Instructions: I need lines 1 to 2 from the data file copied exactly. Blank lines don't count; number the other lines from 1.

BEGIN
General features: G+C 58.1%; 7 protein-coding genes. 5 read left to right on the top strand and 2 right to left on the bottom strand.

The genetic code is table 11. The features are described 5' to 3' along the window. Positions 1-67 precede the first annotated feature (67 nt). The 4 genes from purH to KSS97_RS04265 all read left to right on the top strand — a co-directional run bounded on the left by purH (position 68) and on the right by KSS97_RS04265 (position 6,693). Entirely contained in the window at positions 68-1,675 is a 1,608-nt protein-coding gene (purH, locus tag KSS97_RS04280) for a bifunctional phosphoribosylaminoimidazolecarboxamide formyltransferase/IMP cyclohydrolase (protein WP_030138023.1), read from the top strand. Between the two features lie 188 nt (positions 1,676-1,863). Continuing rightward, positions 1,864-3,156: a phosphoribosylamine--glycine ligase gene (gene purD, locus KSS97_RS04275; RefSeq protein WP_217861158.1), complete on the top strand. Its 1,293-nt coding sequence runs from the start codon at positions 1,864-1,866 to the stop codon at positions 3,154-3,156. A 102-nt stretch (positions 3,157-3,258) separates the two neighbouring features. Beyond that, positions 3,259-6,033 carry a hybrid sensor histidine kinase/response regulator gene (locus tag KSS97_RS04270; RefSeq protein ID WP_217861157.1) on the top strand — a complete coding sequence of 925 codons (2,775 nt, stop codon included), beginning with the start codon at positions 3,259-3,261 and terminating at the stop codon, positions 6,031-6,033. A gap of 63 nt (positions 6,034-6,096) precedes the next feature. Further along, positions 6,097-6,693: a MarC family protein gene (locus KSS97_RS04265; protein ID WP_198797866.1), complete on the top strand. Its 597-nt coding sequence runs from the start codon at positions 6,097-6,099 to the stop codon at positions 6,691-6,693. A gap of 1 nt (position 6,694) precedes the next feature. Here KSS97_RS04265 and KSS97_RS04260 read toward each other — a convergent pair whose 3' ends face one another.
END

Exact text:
General features: G+C 58.1%; 7 protein-coding genes. 5 read left to right on the top strand and 2 right to left on the bottom strand.

The genetic code is table 11. The features are described 5' to 3' along the window. Positions 1-67 precede the first annotated feature (67 nt). The 4 genes from purH to KSS97_RS04265 all read left to right on the top strand — a co-directional run bounded on the left by purH (position 68) and on the right by KSS97_RS04265 (position 6,693). Entirely contained in the window at positions 68-1,675 is a 1,608-nt protein-coding gene (purH, locus tag KSS97_RS04280) for a bifunctional phosphoribosylaminoimidazolecarboxamide formyltransferase/IMP cyclohydrolase (protein WP_030138023.1), read from the top strand. Between the two features lie 188 nt (positions 1,676-1,863). Continuing rightward, positions 1,864-3,156: a phosphoribosylamine--glycine ligase gene (gene purD, locus KSS97_RS04275; RefSeq protein WP_217861158.1), complete on the top strand. Its 1,293-nt coding sequence runs from the start codon at positions 1,864-1,866 to the stop codon at positions 3,154-3,156. A 102-nt stretch (positions 3,157-3,258) separates the two neighbouring features. Beyond that, positions 3,259-6,033 carry a hybrid sensor histidine kinase/response regulator gene (locus tag KSS97_RS04270; RefSeq protein ID WP_217861157.1) on the top strand — a complete coding sequence of 925 codons (2,775 nt, stop codon included), beginning with the start codon at positions 3,259-3,261 and terminating at the stop codon, positions 6,031-6,033. A gap of 63 nt (positions 6,034-6,096) precedes the next feature. Further along, positions 6,097-6,693: a MarC family protein gene (locus KSS97_RS04265; protein ID WP_198797866.1), complete on the top strand. Its 597-nt coding sequence runs from the start codon at positions 6,097-6,099 to the stop codon at positions 6,691-6,693. A gap of 1 nt (position 6,694) precedes the next feature. Here KSS97_RS04265 and KSS97_RS04260 read toward each other — a convergent pair whose 3' ends face one another.